Children’s Education Recovery and Childcare Costs

Part of the debate – in the House of Commons at 4:12 pm on 7th June 2022.

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Photo of Bridget Phillipson Bridget Phillipson Shadow Secretary of State for Education 4:12 pm, 7th June 2022

I have a great deal of respect for the hon. Gentleman and I appreciate the expertise that he brings to these issues. He raises an important point about how we plan for the future and look at what worked during the pandemic and what needs to be done differently. I am glad that the inquiry into our covid response will now consider issues around children and schools. That is right and important.

I have a significant degree of sympathy for the very difficult decisions that Ministers faced right at the start of the pandemic when confronted with an unknown virus. We can all remember how terrifying that was; I think it was the right decision when Ministers acted in the way they did. What I find inexcusable, however, is that, from that point, there was no proper plan to get our children back to school as quickly as possible—to use all available methods to do that as safely as possible. I find it incomprehensible that we still do not have a proper plan, but I recognise the hon. Gentleman’s point about the need to ensure that, in the event that we see such a terrible situation again, our children are put first. I am afraid to say that they were not during this pandemic.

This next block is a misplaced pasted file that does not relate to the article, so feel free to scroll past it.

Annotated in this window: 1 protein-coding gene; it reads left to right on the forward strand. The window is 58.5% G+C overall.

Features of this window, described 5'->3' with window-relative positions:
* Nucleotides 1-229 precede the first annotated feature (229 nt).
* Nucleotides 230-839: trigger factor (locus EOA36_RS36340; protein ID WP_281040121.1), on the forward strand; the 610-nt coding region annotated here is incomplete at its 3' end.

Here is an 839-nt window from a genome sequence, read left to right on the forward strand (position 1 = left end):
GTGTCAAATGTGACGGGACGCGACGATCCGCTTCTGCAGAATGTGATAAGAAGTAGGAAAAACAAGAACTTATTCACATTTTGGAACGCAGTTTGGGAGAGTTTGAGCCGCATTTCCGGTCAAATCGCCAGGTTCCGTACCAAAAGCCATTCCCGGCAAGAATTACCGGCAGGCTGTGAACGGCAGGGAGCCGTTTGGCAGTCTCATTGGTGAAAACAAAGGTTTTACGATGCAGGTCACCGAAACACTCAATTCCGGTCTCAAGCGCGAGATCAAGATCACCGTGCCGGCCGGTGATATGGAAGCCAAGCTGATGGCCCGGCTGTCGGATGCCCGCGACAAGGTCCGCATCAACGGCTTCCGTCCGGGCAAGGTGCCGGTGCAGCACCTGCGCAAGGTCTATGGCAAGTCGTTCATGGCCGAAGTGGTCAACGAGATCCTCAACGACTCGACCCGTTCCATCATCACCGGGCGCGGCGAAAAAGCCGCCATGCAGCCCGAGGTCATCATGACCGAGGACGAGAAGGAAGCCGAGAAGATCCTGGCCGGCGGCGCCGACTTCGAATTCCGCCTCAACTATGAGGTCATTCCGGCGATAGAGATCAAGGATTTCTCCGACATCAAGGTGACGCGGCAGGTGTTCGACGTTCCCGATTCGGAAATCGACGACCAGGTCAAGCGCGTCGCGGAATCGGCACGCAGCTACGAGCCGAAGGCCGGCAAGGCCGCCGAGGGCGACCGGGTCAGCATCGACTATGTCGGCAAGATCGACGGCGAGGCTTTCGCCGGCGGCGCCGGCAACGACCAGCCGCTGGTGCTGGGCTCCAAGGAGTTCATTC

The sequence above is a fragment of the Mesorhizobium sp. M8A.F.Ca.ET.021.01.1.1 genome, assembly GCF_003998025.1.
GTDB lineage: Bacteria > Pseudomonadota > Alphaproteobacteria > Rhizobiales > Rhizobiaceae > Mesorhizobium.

We see this as schools face eyewatering costs for their energy. A primary school on Merseyside recently contacted me with its electricity bills from April last year and April this year. For April 2021, its electricity bill was £1,514. For April 2022, its electricity bill was £8,145—a rise of more than 400%. Where are the Government, as those costs soar and our schools need help to protect children’s learning from rising crisis, to ensure that energy bills are not being paid by cutting back on staff, activities and summer trips, and the quality of children’s school lunches? Nowhere. Again and again, we see a Government not leading the way but leaving schools to work out 100 different solutions on their own.